TRENTON – A measure sponsored Senator Shirley K. Turner that would close loopholes in the historical preservation laws that may allow a private club at Princeton University to gain tax exempt status passed the Senate today.
“The historical preservation laws allow for property tax exemptions to help out non-profit organizations seeking to preserve notable building for the education of generations to come,” said Senator Turner, D-Mercer. “They were not meant to free private organizations from their responsibility to the community simply because they occupy an old building. I wish this law was unnecessary, but unfortunately there will always be someone looking for a free ride at the expense of the community.”
Senator Turner’s bill, S-1584, seeks to close the loopholes in the current law that has allowed a number of entities to obtain historic site property tax exemptions when in fact the buildings are not being managed as historic sites. The impetus for this bill was an application by the Cottage Club to get historic preservation status. That application was fiercely opposed by Princeton Borough officials and denied by the Department of Environmental Protection. The decision is currently on appeal.
Senator Turner noted that the Cottage Club, a private Princeton University “eating club” seeking a historic site tax exemption, currently pays more than $50,000 a year in property taxes. If the club were to gain tax exempt status, it would create a precedent that would likely be followed by Princeton University’s 11 other eating clubs. In total, Princeton Borough stands to lose over $500,000 in revenue each year.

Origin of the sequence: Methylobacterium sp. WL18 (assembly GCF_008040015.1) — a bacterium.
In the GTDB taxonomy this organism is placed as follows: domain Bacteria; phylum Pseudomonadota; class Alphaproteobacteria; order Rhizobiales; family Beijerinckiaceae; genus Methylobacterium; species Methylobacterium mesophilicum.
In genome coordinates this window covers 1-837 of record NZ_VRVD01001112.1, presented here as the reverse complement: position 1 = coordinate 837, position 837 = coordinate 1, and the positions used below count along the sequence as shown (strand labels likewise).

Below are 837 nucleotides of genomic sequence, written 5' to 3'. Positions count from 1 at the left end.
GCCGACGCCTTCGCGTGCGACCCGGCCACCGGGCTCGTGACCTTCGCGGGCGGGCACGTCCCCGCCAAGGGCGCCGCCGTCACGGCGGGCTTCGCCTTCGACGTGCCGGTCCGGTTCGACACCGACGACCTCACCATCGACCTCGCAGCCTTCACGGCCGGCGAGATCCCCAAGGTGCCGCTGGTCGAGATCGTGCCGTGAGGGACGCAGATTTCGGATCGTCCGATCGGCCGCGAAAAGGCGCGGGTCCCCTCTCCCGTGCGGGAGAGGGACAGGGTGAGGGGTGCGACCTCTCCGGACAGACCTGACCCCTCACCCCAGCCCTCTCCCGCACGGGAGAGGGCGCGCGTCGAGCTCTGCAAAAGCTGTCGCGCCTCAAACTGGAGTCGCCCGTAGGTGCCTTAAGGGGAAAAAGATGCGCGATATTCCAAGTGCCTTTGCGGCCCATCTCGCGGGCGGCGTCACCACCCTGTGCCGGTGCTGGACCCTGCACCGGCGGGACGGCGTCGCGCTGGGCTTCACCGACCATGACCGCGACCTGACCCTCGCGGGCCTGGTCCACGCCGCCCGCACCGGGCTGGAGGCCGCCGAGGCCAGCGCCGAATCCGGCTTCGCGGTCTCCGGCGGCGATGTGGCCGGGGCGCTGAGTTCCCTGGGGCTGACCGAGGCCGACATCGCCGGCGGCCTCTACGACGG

“I don’t know of anyone who can testify that these clubs are in the business of sharing with the general public the historic significance of their buildings. Quite simply they are social clubs for the wealthy and well-connected who think it is alright to shirk their responsibility to the community. We simply can’t allow these clubs to evade the taxes they owe Princeton Borough for the municipal services they enjoy,” said Senator Turner.
The bill would amend current law to impose more stringent requirements in order to qualify as a historic site. Among the most important requirements are that the building be open to the general public and freely available to all people without discrimination as to race, creed, color or religion, for a minimum of 96 days a year as well as stricter annual reporting by the nonprofit organization managing the building. These requirements would not be required of certain organizations that have already qualified for historical preservation property tax exemptions.
“The goal of this bill is not to put an undue burden on legitimate organizations seeking to simply keep the doors of these treasures open to the general public. But the actions of a greedy few now compel us to implement these more robust requirements,” explained Senator Turner.
The bill passed the Senate by a vote of 30-7. It also passed the Assembly today by a vote of 69-2 and now heads to the Governor’s desk for his signature.